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privilege was their new condition; the Greatest and Best of beings, their Father, their merciful and gracious Father; the living and exalted Jesus, their Lord and Saviour, their Friend and elder Brother ;* the way of duty cleared; the hopes of heaven, of pardon and everlasting life, distinctly sanctioned and firmly fixed upon a sure foundation. It seems to me almost impossible to think of these things, and hesitate to admit that this moral renovation was most justly represented by the Apostle as a new creation.t
From the preceding considerations I maintain, that the principles of interpretation stated at the beginning of this part (see Chap. IV.) require us to interpret passages which speak of the creation by Jesus Christ, as referring to this new creation. In this, Jesus was the honoured instrument of the Father's goodness ; in the natural creation, all was effected by the fiat of the Almighty.
It has, however, been thought by some, that as the mighty works which are expressly ascribed to the power of God, and among others the spiritual regeneration of mankind, were nevertheless wrought by Christ as the immediate instrumental agent, performing them by the power which God gave him, so in reference to the natural creation, Christ might have been the
• John xx. 17. Rom. viii, 17, Heb. ii, 11.
+ The reader who wishes to examine this subject more minutely, will do well to consult a very valuable sermon entitled The Nature, Origin, ond Ef ect of the Creation by Jesus Christ; by Russell Scott; as well as the authors referred to by him,
immediate though subordinate agent, creating all things by the power which Jehovah gave him ; and yet that it may be strictly said that the creation was the work of Jehovah.--This hypothesis has the advantage of keeping near to the great fundamental principle of Revelation, that there is but ONE Supreme, ONE First Cause-JEHOVAH, the FATHER; but it is inconsistent with all those passages, which, speaking of Jehovah alone, attribute to him the creation of the world, and in terms which exclude all subordinate agency.
True it is that, in the great order of providence, subordinate agency is continually employed to effect the purposes of HIM of whom and through whom and to whom are all things;' and if Revelation had declared that this world or system was created by one subordinate agent, and others by others, and so on, we should have had nothing to do but to receive the truth, and adore the wisdom which so ordained it, and the
of the BLESSED AND ONLY POTENTATE from whom all other causes derive their agency and their efficacy. But in the case we are considering, either Christ was the Maker of ALL worlds and beings, or the passages on which this doctrine rests prove nothing respecting the natural creation. And when we think of worlds and systems, extending through the immeasurable fields of space in an infinite progression, some so distant from us, that, if created at our creation, the first light from them, travelling as it does with inconceiv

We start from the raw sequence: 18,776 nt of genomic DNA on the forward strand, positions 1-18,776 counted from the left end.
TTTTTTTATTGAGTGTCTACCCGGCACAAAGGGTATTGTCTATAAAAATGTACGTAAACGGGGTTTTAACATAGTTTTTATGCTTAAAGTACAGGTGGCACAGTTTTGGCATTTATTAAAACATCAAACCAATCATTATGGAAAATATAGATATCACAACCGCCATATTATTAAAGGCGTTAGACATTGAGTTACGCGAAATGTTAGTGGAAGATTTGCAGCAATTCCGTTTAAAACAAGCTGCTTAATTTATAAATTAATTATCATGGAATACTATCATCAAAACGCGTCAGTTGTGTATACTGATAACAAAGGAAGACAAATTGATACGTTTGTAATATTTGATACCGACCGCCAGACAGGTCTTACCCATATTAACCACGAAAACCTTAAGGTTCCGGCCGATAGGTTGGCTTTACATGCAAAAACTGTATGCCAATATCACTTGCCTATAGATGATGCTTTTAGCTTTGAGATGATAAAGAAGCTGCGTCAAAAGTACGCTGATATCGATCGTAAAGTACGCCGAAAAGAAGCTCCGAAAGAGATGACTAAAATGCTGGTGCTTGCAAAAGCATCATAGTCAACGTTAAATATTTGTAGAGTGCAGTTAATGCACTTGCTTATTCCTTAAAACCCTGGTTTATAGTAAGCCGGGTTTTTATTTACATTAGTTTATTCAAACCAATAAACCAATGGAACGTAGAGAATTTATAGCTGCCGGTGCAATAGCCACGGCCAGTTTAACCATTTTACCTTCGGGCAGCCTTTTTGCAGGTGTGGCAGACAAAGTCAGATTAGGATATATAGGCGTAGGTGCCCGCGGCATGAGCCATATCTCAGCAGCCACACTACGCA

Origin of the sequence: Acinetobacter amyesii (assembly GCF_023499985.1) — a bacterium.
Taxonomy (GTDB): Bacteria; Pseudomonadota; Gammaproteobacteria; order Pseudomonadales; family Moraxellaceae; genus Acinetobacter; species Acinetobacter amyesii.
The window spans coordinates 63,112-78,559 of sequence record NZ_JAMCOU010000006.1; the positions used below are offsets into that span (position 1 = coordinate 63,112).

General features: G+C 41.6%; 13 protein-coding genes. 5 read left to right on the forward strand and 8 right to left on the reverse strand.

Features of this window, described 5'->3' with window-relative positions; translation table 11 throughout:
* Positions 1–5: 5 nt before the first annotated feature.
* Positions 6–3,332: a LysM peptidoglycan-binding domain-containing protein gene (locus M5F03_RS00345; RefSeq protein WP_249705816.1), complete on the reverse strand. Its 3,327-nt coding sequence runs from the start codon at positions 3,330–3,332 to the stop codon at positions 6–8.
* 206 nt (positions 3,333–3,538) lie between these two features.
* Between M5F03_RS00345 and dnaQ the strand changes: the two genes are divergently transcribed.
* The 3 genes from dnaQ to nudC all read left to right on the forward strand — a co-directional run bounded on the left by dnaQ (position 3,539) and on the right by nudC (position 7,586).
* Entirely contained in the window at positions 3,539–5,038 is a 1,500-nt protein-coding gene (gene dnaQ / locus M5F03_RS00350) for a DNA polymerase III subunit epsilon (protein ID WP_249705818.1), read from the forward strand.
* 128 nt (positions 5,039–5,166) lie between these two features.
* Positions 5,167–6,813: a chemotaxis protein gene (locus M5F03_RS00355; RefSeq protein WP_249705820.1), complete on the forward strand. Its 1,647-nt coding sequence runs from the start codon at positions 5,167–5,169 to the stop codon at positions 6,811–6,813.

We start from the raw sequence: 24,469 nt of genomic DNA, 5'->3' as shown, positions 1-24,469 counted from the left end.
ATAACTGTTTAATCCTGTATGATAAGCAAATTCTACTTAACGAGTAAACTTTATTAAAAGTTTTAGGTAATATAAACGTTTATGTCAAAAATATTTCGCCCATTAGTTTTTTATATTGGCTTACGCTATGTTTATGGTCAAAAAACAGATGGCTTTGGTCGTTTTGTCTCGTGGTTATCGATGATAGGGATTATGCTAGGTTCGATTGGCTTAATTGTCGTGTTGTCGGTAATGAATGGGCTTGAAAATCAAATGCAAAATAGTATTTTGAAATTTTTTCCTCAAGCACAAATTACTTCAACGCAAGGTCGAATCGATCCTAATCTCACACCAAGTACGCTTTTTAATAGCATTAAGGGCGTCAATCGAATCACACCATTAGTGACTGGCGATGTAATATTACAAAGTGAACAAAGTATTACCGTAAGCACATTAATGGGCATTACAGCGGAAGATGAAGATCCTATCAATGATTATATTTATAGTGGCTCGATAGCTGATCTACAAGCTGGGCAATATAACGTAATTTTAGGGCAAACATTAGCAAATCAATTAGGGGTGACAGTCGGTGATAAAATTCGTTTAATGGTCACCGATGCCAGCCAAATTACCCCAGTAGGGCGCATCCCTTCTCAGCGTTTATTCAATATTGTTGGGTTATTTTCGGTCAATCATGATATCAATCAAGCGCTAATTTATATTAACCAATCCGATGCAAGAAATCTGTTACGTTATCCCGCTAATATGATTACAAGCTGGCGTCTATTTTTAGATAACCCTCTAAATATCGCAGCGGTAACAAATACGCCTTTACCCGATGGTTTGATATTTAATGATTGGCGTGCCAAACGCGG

able velocity, cannot yet have reached our globe, of others as far remote beyond them, and each of these countless millions of worlds peopled with innumerable tribes of living beings, (often more than can be numbered even within the little sphere of distinct vision, the understanding as well as the imagination seems involuntarily and necessarily to reject the supposition, that in the exertion of Almighty Power, by which all these worlds and beings were called into existence, any subordinate agency was employed. This surely was the work of JEHOVAH ALONE. By his word were the heavens made. He spake and it was done.
And in this conclusion we are fully borne out by express Revelation. Reason and Revelation, when fairly questioned, and their evidence justly appreciated, will not be found to oppose one another in their directions. Both have their source in the Father of Lights; and the brighter effulgence of the one, only makes us see more, and see more clearly, than the fainter rays of the other. I have already (p. 161) cited suffi. cient evidence to show that the natural creation is expressly referred by Scripture to Jehovah himself. If, after carefully weighing these testimonies, the serious inquirer still hesitate, I refer him, (as in my judgment decisive and exclusive,) to the words of Jehovah himself, by his Prophet Isaiah (ch. xliv. 24); · Thus saith JeHOVAH thy Redeemer, and he that formed thee from the 'womb, I am Jehovah that maketh all